The viewer is right behind me when I’m making my work because I’m talking to the viewer. That the viewer has an experience is what my obligation is. It’s not for me, it is for the person that's going to look at this work. As artists, we aren’t to taught to think about who we are talking to when we are painting. Being a painter is a very hermetic world. I wanted to open that world up. I wanted to find a process that would create that possibility. I was pulling that out of Chekhov, not by his writing, but how he broke the rules of theater. It was recognizing this structure would attract the viewer to the work yet create an uncertainty about what is being seen.

RIGBY INK- You’ve been working as an artist for 40 years. How do you get to this place?

MD- You don’t stop. Even if you don’t have a studio, you don’t stop working. Having a full-time job makes it very difficult. It’s hard to create continuity and not get pulled away. Once I retired I was really able to fall into a place and it still took three years.

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RIGBY INK- To what do you attribute your recent success?

MD- Between 2009 and 2014 I was working toward the understanding of figure and ground relationship in painting. I was working on small canvases 14x11 and was very close to moving to increase the scale of my work. Happily, in 2014 a studio at the Goat Farm opened up and I was able to stretch the scale of my work. 

There are many artists working here day and night. Their doors are closed and they are engrossed in their work. The creative energy that exists at the farm has had a powerful influence on my own commitment to being an artist. Here I am with my tribe.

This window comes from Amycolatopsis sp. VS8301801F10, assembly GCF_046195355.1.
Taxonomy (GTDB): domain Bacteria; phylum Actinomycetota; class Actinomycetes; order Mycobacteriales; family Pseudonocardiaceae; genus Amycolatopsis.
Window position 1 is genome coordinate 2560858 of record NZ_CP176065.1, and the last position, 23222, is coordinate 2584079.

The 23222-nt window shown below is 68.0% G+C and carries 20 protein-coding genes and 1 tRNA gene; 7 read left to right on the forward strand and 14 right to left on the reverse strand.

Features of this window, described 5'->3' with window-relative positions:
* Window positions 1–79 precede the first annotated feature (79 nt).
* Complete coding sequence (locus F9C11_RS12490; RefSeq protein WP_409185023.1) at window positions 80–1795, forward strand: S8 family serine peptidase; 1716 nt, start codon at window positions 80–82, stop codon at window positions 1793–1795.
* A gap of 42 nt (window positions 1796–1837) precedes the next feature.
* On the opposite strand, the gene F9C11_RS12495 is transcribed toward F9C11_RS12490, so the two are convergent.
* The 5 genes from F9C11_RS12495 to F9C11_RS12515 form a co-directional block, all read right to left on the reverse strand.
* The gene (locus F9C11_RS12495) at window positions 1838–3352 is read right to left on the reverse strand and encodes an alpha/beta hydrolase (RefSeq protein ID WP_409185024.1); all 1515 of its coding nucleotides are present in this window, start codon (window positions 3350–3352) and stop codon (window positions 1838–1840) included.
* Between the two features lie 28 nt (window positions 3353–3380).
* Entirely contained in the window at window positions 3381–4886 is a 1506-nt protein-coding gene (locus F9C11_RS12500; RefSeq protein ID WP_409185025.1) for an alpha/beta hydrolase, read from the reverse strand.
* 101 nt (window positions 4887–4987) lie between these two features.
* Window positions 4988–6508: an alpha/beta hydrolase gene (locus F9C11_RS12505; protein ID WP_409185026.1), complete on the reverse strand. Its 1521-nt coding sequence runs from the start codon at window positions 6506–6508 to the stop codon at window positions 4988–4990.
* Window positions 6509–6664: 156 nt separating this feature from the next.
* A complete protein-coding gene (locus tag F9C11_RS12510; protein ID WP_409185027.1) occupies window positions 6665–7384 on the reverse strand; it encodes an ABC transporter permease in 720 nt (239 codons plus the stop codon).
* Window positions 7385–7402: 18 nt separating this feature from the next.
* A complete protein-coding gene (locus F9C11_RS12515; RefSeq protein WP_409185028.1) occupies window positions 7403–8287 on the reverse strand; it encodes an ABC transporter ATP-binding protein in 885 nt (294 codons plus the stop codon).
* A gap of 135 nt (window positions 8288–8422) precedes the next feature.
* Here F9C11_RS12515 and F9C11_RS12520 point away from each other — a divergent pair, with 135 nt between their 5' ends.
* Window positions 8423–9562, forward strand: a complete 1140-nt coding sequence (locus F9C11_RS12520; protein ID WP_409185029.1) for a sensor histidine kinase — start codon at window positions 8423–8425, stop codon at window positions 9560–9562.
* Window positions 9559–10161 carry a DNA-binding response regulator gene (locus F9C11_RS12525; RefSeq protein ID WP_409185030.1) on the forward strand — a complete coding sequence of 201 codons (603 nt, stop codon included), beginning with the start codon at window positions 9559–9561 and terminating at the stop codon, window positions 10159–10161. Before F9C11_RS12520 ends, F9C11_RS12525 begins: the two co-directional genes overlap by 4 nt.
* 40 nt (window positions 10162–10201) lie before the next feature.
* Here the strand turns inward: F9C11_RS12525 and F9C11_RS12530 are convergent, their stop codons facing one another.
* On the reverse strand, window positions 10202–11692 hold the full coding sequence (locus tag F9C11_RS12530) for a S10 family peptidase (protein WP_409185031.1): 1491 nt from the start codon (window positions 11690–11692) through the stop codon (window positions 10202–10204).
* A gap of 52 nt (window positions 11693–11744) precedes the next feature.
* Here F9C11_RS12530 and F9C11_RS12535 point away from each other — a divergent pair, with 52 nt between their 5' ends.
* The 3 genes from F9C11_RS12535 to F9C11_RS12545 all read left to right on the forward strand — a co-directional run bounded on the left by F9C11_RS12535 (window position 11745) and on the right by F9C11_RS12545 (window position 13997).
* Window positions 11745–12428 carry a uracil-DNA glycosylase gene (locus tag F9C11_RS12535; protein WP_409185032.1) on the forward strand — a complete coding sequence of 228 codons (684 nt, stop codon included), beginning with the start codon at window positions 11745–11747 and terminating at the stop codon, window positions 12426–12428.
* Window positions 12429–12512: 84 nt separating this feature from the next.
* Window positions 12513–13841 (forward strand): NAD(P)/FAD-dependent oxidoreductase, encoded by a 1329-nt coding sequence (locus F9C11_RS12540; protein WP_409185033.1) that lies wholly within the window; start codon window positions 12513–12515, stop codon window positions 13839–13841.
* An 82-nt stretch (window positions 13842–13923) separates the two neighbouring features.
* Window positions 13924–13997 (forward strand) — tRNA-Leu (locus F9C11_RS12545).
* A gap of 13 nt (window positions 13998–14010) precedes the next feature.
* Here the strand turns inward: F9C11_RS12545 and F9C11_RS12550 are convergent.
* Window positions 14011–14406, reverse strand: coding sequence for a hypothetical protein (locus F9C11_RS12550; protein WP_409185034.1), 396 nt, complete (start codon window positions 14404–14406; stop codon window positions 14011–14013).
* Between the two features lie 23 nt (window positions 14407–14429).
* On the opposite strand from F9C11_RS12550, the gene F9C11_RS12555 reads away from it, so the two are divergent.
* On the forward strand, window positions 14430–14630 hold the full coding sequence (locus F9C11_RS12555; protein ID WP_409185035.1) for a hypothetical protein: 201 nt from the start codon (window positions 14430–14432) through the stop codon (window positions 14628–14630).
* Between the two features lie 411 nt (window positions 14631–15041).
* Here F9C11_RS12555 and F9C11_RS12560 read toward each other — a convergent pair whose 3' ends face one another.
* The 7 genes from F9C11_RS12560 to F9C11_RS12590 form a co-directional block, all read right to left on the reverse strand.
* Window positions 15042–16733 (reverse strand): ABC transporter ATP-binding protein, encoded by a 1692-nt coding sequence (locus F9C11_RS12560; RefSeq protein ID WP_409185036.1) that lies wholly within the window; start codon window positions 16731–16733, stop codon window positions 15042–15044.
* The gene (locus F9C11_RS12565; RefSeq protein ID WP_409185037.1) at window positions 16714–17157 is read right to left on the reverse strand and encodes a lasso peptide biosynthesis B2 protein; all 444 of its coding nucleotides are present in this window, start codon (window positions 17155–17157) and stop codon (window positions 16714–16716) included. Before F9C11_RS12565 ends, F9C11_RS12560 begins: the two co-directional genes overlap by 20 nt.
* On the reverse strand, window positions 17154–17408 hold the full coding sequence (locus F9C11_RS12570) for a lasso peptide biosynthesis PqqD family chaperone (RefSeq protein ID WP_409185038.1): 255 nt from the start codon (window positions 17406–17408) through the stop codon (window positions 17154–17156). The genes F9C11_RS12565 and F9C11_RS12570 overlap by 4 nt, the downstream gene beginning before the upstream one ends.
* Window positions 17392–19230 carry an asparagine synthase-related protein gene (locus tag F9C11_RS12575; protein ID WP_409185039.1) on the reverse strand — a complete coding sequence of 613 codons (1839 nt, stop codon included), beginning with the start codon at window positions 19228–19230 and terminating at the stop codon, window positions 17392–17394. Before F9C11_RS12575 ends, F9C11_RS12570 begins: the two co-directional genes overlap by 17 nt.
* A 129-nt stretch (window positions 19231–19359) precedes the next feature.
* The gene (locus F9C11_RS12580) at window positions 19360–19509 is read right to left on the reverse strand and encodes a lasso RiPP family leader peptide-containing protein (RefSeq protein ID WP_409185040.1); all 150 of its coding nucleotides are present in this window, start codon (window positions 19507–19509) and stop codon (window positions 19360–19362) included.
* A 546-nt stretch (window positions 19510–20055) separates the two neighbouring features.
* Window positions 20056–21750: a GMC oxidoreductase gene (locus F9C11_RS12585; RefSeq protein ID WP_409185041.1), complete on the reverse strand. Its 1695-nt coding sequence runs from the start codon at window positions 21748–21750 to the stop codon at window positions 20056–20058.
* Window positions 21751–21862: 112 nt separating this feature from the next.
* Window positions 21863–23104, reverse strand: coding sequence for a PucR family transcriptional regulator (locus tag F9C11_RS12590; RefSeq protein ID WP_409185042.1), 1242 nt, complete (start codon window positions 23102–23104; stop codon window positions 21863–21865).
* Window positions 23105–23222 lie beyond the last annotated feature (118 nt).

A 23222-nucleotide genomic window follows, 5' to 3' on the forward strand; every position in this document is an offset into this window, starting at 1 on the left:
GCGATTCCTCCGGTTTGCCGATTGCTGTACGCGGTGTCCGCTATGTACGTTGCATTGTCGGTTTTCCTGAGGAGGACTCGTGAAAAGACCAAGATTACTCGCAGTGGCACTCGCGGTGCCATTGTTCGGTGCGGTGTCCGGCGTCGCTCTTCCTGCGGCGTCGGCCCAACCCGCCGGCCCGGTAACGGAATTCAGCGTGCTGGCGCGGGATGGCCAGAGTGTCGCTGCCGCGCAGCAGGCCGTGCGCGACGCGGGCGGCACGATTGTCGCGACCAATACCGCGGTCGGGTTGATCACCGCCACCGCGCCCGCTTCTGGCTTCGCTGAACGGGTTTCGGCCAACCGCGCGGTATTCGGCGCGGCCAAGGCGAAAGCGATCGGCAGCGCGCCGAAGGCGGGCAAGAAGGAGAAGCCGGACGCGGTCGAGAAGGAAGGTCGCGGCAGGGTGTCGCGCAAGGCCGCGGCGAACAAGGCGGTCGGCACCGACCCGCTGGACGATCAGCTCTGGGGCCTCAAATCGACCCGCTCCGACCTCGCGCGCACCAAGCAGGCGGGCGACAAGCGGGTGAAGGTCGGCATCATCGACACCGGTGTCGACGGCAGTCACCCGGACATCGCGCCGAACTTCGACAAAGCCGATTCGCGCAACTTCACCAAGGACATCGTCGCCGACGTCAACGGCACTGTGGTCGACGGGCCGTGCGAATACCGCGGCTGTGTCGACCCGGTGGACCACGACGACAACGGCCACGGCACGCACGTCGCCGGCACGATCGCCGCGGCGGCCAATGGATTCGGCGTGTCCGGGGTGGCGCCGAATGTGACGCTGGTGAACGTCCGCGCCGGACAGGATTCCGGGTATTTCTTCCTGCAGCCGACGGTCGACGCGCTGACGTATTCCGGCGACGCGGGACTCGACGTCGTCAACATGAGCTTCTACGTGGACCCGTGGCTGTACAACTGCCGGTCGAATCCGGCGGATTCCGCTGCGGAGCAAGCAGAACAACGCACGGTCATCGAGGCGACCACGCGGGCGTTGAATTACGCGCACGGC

After moving into the Goat Farm I could start to take what I had learned from those five years of figure and ground and begin to figure out what it was that I wanted to express. I finished three paintings and posted them online before the first open studio we did here at the Goat Farms in 2015.  Sandler Hudson Gallery saw the work online, contacted me, and offered to represent my work. The December 2016 solo exhibition garnered publicity and I finally felt like I was out of hiding. 

RIGBY INK- What is next for you? What is in your future?

MD- I’m pretty committed to doing this work. Recently I was away from the studio for five days and when I returned everything just kind of popped on a large painting I’m working on. I found the things I needed to do to that painting to get it finished. It has become clear to me that the content is confined by size. I need to work twice as big because I want to match the moment that we are living in. 


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Words: Aileen Farshi

Artwork: Maggie Davis